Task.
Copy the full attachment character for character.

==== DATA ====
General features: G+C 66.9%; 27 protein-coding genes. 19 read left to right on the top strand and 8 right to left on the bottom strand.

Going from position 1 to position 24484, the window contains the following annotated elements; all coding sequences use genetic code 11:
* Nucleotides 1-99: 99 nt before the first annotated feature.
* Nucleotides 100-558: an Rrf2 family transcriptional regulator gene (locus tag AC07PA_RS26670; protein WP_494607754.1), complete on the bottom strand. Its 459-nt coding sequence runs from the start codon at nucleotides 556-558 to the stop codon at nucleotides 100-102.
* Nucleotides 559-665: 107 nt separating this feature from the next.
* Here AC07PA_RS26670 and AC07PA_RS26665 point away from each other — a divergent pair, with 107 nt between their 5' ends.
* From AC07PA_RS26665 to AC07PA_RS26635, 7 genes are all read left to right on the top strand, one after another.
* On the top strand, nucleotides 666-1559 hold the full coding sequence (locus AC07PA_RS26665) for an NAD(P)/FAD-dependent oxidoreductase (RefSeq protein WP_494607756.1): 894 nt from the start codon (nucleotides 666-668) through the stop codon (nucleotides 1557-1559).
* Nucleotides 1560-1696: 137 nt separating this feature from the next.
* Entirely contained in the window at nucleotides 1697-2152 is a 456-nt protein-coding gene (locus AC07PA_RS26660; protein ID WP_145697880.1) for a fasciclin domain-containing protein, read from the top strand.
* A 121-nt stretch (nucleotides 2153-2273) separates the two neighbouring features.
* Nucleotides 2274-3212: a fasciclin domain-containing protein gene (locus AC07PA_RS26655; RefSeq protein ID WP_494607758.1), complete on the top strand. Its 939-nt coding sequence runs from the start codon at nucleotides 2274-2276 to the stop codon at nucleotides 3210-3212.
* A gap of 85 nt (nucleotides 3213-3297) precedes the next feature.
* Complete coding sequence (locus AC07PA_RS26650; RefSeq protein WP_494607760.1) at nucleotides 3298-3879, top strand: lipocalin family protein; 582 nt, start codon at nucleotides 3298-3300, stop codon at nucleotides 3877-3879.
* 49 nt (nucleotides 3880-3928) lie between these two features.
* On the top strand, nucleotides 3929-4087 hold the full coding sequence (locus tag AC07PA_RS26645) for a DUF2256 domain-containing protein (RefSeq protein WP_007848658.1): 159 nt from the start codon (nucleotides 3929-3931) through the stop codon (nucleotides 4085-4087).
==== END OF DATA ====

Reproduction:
General features: G+C 66.9%; 27 protein-coding genes. 19 read left to right on the top strand and 8 right to left on the bottom strand.

Going from position 1 to position 24484, the window contains the following annotated elements; all coding sequences use genetic code 11:
* Nucleotides 1-99: 99 nt before the first annotated feature.
* Nucleotides 100-558: an Rrf2 family transcriptional regulator gene (locus tag AC07PA_RS26670; protein WP_494607754.1), complete on the bottom strand. Its 459-nt coding sequence runs from the start codon at nucleotides 556-558 to the stop codon at nucleotides 100-102.
* Nucleotides 559-665: 107 nt separating this feature from the next.
* Here AC07PA_RS26670 and AC07PA_RS26665 point away from each other — a divergent pair, with 107 nt between their 5' ends.
* From AC07PA_RS26665 to AC07PA_RS26635, 7 genes are all read left to right on the top strand, one after another.
* On the top strand, nucleotides 666-1559 hold the full coding sequence (locus AC07PA_RS26665) for an NAD(P)/FAD-dependent oxidoreductase (RefSeq protein WP_494607756.1): 894 nt from the start codon (nucleotides 666-668) through the stop codon (nucleotides 1557-1559).
* Nucleotides 1560-1696: 137 nt separating this feature from the next.
* Entirely contained in the window at nucleotides 1697-2152 is a 456-nt protein-coding gene (locus AC07PA_RS26660; protein ID WP_145697880.1) for a fasciclin domain-containing protein, read from the top strand.
* A 121-nt stretch (nucleotides 2153-2273) separates the two neighbouring features.
* Nucleotides 2274-3212: a fasciclin domain-containing protein gene (locus AC07PA_RS26655; RefSeq protein ID WP_494607758.1), complete on the top strand. Its 939-nt coding sequence runs from the start codon at nucleotides 2274-2276 to the stop codon at nucleotides 3210-3212.
* A gap of 85 nt (nucleotides 3213-3297) precedes the next feature.
* Complete coding sequence (locus AC07PA_RS26650; RefSeq protein WP_494607760.1) at nucleotides 3298-3879, top strand: lipocalin family protein; 582 nt, start codon at nucleotides 3298-3300, stop codon at nucleotides 3877-3879.
* 49 nt (nucleotides 3880-3928) lie between these two features.
* On the top strand, nucleotides 3929-4087 hold the full coding sequence (locus tag AC07PA_RS26645) for a DUF2256 domain-containing protein (RefSeq protein WP_007848658.1): 159 nt from the start codon (nucleotides 3929-3931) through the stop codon (nucleotides 4085-4087).